Yesterday we had our monthly editorial meeting at the Old Hat Factory. Former DR hand Kris Sayce brought up the fact that ETFs are now available in Australia. “Maybe that is something investors who are not doing so hot in Super should check out.”
We agree. ETFs cop it from critics for being too simplistic. We’ve heard more than one stock picker say that ETFs are lazy and that you can always do better picking a good stock than passively tracking an index. But why can’t you do both?
The great thing about ETFs—in our opinion—is that they give investors the chance to own asset classes that were previously only available to high net worth or institutional investors. Commodity ETFs make it possible to profit from moves in commodities without having to trade in the futures market. There are a lot of fixed income ETFs as well, making it easier to profit from moved in interest rates. And of course there is a whole world of ETFs that slice the market into different sectors and groups, allowing you to own the sectors you like the most, rather than the broad market.
When they work well, ETFs (which trade just like shares) correlate to the performance of an index. Because they are passively managed, you won’t pay a large management fee (typically less than 2%). And in general, they give you the chance to get some geographic diversity in your investments.
Most investors have a home bias, which means most the shares they own are in their own market. That’s not a bad thing, say, when you’re in the middle of the greatest resource bull market in history. But Australia’s stock market is a two-trick pony, led by financials and resources. If you don’t’ want to have all your eggs in one basket, ETFs give you the chance to pick some different baskets.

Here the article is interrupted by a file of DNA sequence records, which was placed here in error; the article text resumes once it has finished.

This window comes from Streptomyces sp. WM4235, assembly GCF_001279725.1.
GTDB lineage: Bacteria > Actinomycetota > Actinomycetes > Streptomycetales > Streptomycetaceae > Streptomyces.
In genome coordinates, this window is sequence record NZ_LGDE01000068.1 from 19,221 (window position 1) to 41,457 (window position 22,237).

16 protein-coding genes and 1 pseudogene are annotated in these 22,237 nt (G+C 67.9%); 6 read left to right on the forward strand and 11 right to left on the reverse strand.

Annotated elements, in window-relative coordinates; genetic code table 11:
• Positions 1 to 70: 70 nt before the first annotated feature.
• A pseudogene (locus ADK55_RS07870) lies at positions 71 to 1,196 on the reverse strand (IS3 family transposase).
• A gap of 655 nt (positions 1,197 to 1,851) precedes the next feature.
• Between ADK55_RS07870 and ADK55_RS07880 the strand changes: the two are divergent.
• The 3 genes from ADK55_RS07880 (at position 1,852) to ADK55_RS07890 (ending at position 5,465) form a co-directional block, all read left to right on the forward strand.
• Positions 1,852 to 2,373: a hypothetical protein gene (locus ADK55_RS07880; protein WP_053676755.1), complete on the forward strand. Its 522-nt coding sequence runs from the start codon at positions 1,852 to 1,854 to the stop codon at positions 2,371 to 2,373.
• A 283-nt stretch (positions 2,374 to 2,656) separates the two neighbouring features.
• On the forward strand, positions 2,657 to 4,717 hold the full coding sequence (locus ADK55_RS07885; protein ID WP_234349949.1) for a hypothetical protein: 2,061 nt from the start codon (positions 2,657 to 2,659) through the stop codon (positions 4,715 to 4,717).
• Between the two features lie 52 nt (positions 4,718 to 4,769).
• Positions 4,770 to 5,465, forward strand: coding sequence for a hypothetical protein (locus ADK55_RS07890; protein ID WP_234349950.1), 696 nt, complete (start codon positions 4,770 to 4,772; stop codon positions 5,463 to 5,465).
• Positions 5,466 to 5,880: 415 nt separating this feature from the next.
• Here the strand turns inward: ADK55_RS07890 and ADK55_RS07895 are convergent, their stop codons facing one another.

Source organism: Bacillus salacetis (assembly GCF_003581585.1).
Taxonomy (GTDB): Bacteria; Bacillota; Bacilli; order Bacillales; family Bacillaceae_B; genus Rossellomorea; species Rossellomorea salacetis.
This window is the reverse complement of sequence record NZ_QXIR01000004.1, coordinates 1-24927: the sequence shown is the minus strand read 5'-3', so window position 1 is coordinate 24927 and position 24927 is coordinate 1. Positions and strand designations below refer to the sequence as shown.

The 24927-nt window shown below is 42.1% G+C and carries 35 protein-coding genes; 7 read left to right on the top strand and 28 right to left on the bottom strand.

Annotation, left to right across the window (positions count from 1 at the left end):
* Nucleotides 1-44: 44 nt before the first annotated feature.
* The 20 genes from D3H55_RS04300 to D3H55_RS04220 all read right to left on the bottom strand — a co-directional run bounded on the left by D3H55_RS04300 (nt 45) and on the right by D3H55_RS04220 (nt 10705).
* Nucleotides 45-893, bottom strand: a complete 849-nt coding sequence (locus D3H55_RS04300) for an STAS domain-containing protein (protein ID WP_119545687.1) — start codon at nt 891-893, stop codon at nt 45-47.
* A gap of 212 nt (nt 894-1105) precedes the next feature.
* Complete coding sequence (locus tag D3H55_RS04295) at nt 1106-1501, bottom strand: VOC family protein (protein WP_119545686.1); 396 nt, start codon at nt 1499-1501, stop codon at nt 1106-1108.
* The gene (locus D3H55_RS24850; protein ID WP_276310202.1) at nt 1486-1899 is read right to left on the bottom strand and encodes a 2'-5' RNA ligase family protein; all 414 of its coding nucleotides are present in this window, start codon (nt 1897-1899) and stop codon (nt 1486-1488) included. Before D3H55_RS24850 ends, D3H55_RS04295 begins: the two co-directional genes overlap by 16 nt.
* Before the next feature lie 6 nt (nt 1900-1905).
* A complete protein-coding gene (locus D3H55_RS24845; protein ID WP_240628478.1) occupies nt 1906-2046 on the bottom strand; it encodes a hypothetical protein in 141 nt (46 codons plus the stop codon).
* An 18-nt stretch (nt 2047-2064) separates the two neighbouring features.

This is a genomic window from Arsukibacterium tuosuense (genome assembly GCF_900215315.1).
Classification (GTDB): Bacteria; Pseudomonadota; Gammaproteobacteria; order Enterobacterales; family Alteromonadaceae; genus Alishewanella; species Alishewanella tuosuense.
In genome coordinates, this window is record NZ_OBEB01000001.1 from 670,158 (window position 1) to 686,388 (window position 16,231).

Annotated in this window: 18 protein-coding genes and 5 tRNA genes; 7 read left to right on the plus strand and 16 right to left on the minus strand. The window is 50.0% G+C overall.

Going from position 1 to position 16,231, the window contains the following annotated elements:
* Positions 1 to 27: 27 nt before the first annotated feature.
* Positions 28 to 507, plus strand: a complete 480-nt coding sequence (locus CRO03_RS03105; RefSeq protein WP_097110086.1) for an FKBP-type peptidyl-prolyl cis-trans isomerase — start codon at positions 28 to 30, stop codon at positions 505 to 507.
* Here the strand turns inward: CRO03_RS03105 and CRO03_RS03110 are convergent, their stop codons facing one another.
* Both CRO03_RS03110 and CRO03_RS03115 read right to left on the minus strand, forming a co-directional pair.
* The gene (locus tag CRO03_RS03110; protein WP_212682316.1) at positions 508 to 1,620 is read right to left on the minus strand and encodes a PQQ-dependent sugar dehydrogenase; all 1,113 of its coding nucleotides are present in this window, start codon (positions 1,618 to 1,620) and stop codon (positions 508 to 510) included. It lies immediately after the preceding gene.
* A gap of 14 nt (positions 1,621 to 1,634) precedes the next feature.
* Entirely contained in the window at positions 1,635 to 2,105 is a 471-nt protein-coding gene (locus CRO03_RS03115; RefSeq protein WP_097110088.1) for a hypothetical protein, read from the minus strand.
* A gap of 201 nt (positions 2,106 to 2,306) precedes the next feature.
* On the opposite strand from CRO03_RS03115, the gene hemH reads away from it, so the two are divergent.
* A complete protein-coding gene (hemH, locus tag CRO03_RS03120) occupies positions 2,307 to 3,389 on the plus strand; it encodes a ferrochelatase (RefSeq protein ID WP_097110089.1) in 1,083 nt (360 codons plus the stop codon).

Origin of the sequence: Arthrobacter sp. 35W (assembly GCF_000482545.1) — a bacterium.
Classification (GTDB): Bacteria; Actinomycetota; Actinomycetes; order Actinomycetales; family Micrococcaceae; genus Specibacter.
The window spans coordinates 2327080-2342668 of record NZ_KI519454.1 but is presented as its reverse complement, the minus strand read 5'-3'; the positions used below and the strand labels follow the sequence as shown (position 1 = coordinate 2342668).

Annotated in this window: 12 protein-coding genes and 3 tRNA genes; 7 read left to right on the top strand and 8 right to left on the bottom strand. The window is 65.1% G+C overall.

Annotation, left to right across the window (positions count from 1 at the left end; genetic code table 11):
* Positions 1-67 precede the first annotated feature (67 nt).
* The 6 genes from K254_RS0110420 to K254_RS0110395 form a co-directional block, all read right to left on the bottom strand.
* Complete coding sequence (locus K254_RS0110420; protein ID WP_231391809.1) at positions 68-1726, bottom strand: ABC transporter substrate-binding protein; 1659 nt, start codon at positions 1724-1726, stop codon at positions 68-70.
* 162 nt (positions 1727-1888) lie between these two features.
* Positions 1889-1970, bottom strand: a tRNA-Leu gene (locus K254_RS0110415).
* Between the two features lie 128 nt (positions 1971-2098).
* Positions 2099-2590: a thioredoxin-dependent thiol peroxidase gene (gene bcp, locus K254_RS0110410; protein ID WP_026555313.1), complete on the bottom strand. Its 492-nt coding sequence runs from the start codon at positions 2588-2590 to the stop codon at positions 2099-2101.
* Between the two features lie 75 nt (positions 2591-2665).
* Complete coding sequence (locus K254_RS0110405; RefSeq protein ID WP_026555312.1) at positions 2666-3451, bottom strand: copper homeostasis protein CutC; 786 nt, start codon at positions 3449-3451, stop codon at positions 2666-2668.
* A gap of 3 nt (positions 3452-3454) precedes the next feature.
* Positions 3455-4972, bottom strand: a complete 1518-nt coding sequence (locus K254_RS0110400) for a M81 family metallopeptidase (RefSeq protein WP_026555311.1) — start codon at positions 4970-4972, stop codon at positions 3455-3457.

They are certainly no panacea, though. A paper claim is just a paper claim. A gold ETF is not gold. And in a global bear market, getting currency or geographic diversity isn’t going to keep stocks from going down. Asset allocation and diversification are endangered species.
But this is one of those rare occasions where a new product offering from Wall Street is actually aligned with your interests. Sure, ETFs are another way for brokerages to make money. But they do give you more tools to easily trade and own different currencies, markets, and asset classes. That’s why they’re worth a look. The product offerings in Australia are still fairly limited. We’ll take a closer look in the future.
By the way, Barclay’s didn’t pay us a cent to write that. We recommended ETFs in our 2004 book The Bull Hunter for all the same reasons listed above. Since then, they’ve become an enormously popular way to trade and invest.
There was a boatload of e-mail yesterday about the date of parity between the Aussie and U.S. dollars. “P-Day” we’re going to call it. We’re going to pour all the predictions into a spreadsheet so we have a record of who predicted what. And yes, we’ll honour the promise we made that if you guess the date correctly, we’ll give you a free subscription to our newsletters. One prediction per family though.
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